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Published on 3/7/2007

AWC eUpdate Newsletter March 2007

Voltage Drop Guide

Copper Prices

Let's face it; you've probably never heard of the term Voltage Drop, and if you have, it isn't something that crosses your mind every day. Did you realize that by taking just a few short minutes to do this calculation you could increase the operating life of your equipment? Misconceptions are common when it comes to voltage drop, but learning why it's important and how to calculate it could end up saving you time, money and heartache in the long run.

The term "voltage drop" essentially refers to the reduction of voltage in any electrical circuit. It is the electrical potential of the circuit lessening across a component or conductor. A significant drop in voltage could be the negative result of an incorrect conductor size in a cable.

When in the process of choosing a cable for a specific circuit, a common standard used to determine the cable type and size often is ampacity. Ampacity refers to the greatest current a conductor can carry. In some situations, opting for a larger conductor size than required is essential. Usually these instances occur with long runs of electrical wire when, because of the excessive voltage drop, a larger conductor size is necessary to carry the existing current. Voltage drop thus becomes a major concern when installing long lengths of wire.

In long runs, the total voltage lost between the power supply and the device being powered can be considerable. In short circuits, voltage drop will not be a major consideration because the total voltage lost is not substantial. For example, with residential buildings wired circuits are typically not long enough for voltage drop to be a factor of consequence.

Some people are under the impression that the NEC (National Electric Code) requires you to size conductors to accommodate voltage drop. Although the NEC recommends that the maximum on branch circuit should not exceed 3%, this is only a recommendation and is not mandatory. Having a voltage drop higher than 3% is not necessarily a safety concern, but rather a performance concern.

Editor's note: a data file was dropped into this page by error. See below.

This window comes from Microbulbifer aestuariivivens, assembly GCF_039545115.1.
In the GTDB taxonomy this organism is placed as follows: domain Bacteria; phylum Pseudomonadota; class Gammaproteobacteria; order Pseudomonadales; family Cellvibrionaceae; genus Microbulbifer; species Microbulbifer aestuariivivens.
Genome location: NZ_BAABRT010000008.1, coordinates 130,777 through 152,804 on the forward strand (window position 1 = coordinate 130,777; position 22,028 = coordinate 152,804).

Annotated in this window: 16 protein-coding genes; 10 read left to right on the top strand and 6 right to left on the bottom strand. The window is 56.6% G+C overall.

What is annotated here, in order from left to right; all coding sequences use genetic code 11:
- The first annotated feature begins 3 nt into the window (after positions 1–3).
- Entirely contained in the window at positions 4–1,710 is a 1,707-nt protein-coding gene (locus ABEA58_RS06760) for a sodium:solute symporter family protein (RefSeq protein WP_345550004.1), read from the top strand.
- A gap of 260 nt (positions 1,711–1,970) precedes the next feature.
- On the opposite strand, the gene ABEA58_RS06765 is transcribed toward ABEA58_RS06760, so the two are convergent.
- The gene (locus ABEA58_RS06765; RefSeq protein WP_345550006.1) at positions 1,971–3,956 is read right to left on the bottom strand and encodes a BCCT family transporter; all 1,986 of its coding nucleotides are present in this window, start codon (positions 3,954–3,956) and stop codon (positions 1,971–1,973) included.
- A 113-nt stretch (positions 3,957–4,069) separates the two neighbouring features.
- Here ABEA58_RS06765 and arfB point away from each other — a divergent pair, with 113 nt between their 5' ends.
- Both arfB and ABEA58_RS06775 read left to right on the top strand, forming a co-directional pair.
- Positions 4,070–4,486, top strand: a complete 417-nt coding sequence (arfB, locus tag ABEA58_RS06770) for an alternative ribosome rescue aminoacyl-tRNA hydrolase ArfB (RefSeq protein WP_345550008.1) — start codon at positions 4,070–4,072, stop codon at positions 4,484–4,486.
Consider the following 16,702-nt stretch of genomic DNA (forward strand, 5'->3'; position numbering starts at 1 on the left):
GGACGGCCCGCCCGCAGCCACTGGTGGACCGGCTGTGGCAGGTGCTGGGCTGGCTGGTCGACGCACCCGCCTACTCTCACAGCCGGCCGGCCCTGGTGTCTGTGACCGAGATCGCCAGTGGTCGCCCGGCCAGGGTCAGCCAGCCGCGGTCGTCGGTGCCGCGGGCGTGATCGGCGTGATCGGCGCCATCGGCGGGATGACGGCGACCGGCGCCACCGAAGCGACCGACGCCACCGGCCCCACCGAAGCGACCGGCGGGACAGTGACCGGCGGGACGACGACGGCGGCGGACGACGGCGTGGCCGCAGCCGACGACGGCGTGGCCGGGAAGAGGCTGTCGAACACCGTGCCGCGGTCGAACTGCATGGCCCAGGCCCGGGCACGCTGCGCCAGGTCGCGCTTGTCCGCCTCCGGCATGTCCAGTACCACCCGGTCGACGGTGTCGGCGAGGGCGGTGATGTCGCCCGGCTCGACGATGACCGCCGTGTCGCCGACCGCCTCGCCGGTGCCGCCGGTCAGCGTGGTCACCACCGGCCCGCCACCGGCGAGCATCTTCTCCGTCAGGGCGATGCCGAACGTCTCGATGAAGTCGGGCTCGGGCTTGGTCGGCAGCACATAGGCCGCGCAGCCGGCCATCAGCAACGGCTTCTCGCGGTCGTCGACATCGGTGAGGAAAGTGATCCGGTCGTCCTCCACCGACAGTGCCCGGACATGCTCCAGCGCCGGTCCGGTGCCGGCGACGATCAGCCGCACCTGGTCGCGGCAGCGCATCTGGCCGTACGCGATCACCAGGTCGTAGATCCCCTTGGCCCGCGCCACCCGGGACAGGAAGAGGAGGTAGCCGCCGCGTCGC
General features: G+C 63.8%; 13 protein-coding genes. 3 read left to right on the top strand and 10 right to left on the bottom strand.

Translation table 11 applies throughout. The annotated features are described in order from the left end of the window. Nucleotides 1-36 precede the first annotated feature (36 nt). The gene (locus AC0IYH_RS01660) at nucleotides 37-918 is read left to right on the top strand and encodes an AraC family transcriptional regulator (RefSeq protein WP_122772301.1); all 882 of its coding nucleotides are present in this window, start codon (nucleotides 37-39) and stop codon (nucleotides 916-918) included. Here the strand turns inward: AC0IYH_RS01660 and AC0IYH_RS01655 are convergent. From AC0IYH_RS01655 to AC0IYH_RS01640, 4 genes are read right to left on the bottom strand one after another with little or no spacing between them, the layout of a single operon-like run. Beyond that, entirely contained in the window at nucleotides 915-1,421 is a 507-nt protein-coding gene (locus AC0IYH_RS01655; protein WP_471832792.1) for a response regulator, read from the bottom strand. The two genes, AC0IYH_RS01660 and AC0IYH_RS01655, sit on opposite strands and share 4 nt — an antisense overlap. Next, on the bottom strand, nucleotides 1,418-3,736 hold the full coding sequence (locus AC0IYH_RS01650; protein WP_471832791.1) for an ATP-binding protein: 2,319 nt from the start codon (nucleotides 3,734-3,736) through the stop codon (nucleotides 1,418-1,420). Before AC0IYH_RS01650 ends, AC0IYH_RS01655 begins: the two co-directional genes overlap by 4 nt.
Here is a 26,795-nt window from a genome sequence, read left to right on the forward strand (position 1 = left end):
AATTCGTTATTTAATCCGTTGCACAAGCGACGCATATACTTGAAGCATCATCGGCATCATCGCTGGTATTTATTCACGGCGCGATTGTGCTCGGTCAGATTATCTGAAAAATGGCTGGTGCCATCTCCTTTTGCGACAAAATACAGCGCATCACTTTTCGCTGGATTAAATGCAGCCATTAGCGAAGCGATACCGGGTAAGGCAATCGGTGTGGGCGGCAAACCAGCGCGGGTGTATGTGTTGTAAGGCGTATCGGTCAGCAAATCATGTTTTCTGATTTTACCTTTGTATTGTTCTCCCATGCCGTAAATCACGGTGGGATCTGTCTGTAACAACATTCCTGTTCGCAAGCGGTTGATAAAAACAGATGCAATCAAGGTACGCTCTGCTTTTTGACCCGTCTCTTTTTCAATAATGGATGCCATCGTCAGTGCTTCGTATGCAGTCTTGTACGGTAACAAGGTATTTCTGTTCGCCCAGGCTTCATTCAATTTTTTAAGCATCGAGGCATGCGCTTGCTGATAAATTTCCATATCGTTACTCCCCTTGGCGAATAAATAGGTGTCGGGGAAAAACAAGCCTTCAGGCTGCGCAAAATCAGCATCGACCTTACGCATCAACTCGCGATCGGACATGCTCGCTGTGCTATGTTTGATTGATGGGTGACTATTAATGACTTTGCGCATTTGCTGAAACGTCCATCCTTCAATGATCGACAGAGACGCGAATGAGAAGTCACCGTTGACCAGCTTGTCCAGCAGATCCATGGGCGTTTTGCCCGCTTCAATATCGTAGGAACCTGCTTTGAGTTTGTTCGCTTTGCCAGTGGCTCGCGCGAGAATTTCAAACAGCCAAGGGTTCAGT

In the appropriate circumstances, finding out voltage drop is a wise first step because low voltage has many negative consequences, such as wasted energy in the wiring system. Wasted power is commonly followed by poor operation of electrical equipment, among other problems. Determining voltage drop is essential, since not doing so could be detrimental to the life of your equipment.

Because many factors need to be computed, figuring out a precise voltage drop for a circuit is often a long and difficult process. There is a shorter, although less exact, method using charts provided by American Insulated Corp. In order to calculate the voltage drop, multiply the length of one conductor by the current and by the figure in the table for conductor size, circuit type, and power factor. Then, divide by 1,000,000. The number produced is the estimated voltage drop. If the projection is larger than 3%, you should consider selecting a larger conductor size.

Even though the NEC does not mandate a maximum voltage drop allowed in a branch circuit, voltage drop between input and output connections can be important. Keeping voltage drop to a minimum proves to be a wise, cost-effective resolve. Sizing your circuit conductors properly will limit voltage drop, helping cut voltage waste and ensure the competent operation of your equipment.

For more information, please see "Voltage Drop," and charts by American Insulated Wire Company.

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National Electrical Wire Processing Technology Expo

Allied Wire & Cable will be exhibiting at the National Electrical Wire Processing Technology Expo in Milwaukee, WI. The 2007 Expo will take place Wednesday, May 23rd from 9am - 4pm and Thursday, May 24th from 9am - 3pm. The event will be held at the Midwest Airlines Center, a state-of-the-art facility located in Milwaukee.

The National Electrical Wire Processing Technology Expo is an annual exhibition dedicated to electrical wire processing and related industries. Over 100 suppliers and service companies in the wire and cable processing industry will be in attendance.

Allied Wire & Cable will be showing at booth #1534, so be sure to visit us at one of the nation's largest dedicated wire processing events.

For more information, the Expo can be reached at 1-800-367-5520

 

 

Play Allied Wire & Cable Trivia

Allied Wire Quiz Logo

It's time to play "Allied Wire & Cable Trivia." The first 5 people to correctly match these five members of Allied's staff with their future spouse/wedding date will receive an Allied Prize Pack overflowing with goodies.

Answers should be emailed to trivia@awcwire.com or faxed to 484-928-6700. Please include your full name, company name, and shipping address along with your answers. Good luck!

 

 

Staff

 

 

Couple 1
 
Couple 1: April 5, 2007
Couple 2
 
Couple 2: April 21, 2007
Couple 3
 
Couple 3: June 2, 2007
Couple 4
 
Couple 4: Sept. 29 2007
Couple 5
 
Couple 5: June 7, 2008
 
 

 

And we'd like to send out congratulations to those couples not pictured: Debby Lupo (WI account representative) who tied the knot in January, Reese Thompson (Accounting) and Rich Roselli (Sales) who will be getting married in July, and Rebecca Hughes (WI sales assistant) who will be getting married in August.

Look for the answers in next month's newsletter!

Click here for the answers from February's Trivia Question

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